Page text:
Wednesday, 1 June 2016

Alice Yard - week 1

My first week at Alice Yard has sped by. I was nervous and excited before coming here, not really knowing what to expect and what was expected of me for my first official residency. Despite Trinidad being a different country than Barbados, the general familiarity of the environment made me feel more comfortable once I arrived here. The Alice Yard space is great - with a small apartment, a studio space, a gallery, lots of general outdoor yard space. Sean Leonard and Nicholas Laughlin welcomed me and have been great to chat to about Trinidad. Christopher Cozier is off at a residency himself and will be back shortly. 

The residency has been about finding a balance between spending time in the studio and walking around looking at everything. After being on my list of things to read forever, I am finally reading The Repeating Island by Antonio Benítez-Rojo (somewhat more slowly than usual as, in the heat, I find myself holding the book with my eyes closed - going to hit up the coffee shop this week to read in the AC). Also looking at fiction - currently reading Land of Love and Drowning by Tiphanie Yanique which takes place on St Thomas when it transitions from being a Danish to an American colony-  and have my eye on a Nalo Hopkinson next. I have been working on ideas and putting my very rusty drawing hand to work on a few sketches.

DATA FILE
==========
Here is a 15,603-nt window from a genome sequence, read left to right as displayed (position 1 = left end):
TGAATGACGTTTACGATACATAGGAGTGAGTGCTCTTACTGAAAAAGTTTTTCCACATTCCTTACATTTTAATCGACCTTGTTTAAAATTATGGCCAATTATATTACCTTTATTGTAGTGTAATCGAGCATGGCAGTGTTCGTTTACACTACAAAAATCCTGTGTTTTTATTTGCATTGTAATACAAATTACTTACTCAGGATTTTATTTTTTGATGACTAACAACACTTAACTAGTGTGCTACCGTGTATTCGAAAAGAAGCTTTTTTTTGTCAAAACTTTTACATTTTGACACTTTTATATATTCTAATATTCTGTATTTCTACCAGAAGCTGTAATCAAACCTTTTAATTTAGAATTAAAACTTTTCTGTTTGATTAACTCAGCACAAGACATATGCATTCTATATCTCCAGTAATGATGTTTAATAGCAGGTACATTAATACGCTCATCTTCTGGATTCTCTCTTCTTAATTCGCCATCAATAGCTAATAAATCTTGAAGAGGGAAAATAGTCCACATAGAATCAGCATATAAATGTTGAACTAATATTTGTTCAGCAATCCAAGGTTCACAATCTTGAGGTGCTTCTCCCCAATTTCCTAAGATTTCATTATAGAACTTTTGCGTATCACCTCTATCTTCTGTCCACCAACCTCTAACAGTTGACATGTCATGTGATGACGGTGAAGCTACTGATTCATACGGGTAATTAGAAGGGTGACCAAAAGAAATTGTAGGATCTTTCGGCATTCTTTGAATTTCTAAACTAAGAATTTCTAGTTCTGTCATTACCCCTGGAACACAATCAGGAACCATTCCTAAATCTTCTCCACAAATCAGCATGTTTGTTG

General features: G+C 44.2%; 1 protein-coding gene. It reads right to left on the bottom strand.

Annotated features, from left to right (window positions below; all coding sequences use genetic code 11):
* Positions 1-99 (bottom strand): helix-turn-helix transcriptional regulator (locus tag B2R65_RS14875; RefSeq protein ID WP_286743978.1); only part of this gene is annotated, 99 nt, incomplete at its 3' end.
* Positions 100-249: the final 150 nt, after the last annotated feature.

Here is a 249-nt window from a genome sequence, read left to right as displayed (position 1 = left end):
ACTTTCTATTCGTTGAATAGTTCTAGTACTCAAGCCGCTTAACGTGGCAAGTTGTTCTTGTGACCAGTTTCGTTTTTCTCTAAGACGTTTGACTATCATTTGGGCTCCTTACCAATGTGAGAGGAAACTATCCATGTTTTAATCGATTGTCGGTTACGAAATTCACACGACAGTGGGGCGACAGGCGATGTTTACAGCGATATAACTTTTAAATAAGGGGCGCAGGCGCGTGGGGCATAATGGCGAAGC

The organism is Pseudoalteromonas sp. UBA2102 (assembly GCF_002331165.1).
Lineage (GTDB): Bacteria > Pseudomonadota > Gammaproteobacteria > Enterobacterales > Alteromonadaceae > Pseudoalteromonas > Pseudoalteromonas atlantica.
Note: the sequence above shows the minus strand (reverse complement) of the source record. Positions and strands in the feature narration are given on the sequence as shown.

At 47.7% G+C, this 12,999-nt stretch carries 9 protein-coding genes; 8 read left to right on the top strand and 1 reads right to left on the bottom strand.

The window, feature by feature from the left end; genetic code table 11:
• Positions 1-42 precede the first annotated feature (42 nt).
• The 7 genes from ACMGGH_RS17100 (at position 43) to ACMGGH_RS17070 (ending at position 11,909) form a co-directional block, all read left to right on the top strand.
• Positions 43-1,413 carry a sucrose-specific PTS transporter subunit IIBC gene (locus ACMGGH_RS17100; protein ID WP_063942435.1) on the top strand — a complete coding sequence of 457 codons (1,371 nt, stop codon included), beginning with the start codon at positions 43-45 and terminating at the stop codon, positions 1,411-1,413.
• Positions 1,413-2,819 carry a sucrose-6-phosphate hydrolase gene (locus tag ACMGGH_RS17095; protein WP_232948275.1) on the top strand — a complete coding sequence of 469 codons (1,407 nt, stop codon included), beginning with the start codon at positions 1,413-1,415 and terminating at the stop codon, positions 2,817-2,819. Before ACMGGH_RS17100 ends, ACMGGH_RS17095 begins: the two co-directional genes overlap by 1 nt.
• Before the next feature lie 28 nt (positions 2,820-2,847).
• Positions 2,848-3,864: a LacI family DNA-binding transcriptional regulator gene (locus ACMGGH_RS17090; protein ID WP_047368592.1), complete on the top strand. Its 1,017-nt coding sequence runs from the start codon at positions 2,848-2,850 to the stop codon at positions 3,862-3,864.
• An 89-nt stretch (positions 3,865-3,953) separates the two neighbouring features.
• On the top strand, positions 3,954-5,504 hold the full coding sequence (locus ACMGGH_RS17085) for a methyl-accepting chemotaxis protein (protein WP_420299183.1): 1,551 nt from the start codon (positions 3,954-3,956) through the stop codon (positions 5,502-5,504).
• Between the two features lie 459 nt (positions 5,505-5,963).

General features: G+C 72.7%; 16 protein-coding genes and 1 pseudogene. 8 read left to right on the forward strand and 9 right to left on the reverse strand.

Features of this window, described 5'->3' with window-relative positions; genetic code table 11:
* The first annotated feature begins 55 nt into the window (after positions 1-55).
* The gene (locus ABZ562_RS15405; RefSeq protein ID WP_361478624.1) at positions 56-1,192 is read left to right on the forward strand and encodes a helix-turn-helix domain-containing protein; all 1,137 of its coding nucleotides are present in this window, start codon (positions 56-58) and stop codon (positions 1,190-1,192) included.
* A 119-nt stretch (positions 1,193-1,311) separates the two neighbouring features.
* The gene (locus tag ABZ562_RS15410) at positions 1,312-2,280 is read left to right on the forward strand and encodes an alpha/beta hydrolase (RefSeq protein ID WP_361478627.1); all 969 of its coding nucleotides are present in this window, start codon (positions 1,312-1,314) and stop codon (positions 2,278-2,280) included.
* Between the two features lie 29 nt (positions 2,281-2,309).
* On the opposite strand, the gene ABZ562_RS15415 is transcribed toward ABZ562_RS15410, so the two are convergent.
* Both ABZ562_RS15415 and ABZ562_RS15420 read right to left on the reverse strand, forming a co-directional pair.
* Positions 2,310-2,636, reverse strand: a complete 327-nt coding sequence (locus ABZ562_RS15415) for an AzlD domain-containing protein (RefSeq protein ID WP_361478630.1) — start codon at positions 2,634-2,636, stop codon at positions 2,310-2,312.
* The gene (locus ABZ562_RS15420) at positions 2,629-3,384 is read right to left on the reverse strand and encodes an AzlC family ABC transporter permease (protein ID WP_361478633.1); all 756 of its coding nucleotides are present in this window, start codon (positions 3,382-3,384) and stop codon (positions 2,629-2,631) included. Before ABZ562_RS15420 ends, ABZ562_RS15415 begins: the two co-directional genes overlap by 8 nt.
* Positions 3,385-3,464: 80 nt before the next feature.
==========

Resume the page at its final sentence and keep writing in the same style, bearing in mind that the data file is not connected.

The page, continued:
View from the rooftop terrace at Alice Yard
Queen's Park Savannah
I have had the opportunity to meet Marlon James a Jamaican photographer living here, Ashraph Ramsaran from the Frame Shop. a space inna spaceand had a bite to eat with Malaika Brooks-Smith-Lowe from Grenada who I cross paths with every few years in a different country.

I visited The National Museum and Art Gallery, which was what I expected - a mixture of historical, social, economic and natural history. Unfortunately, the fine art section was closed until further notice but the room filled with Cazabon’s drawings, paintings and lithographs was accessible. 


Walking around Port of Spain











I went on an Island Hikers walk to Chacachacare Island, which has served as a cotton plantation, a whaling station and a leper colony. There were amazing views from the lighthouse and one could see just how close we were to Venezuela (the two countries were once physically connected). There is a long history of exchange, migration etc with South America both pre- and post-Columbus. One of my grandmother’s sisters moved to Venezuela in the 1930s or early 1940s and then had 8 children so I have a whole set of family in Venezuela that I have never met. 









Venezuela just over there


Ashraph also took me down to Chaguanas to meet Shalini Seereeram and see her studio. We all went to the Dattatreya Temple and Hanuman Statue, Temple by the Sea and then to Our Lady of Monserrat RC Church and Tortuga's surrounding rolling hills. 


The Lion House made famous in VS Naipaul's A House for Mr Biswas
Hanuman Statue
Dattatreya Temple



Temple by the Sea




A sno-cone. Artificial-flavour-on-ice-topped-with-condensed-milk goodness
Our Lady of Monserrat RC Church

Old postal station in Tortuga
A cocoa drying house (no longer functional)
Moving around, seeing these different sites, is important but still it also feels like I am playing tourist. I wonder about the flaneur-residency model that happens in the art world - how much does it replicate tourism and the power dynamics within that? It does make me consider how one’s position must be negotiated with care.

1 comment:

Malaika said...

It was great to see you. It is true, we do end up connecting on one shore or another. amazing.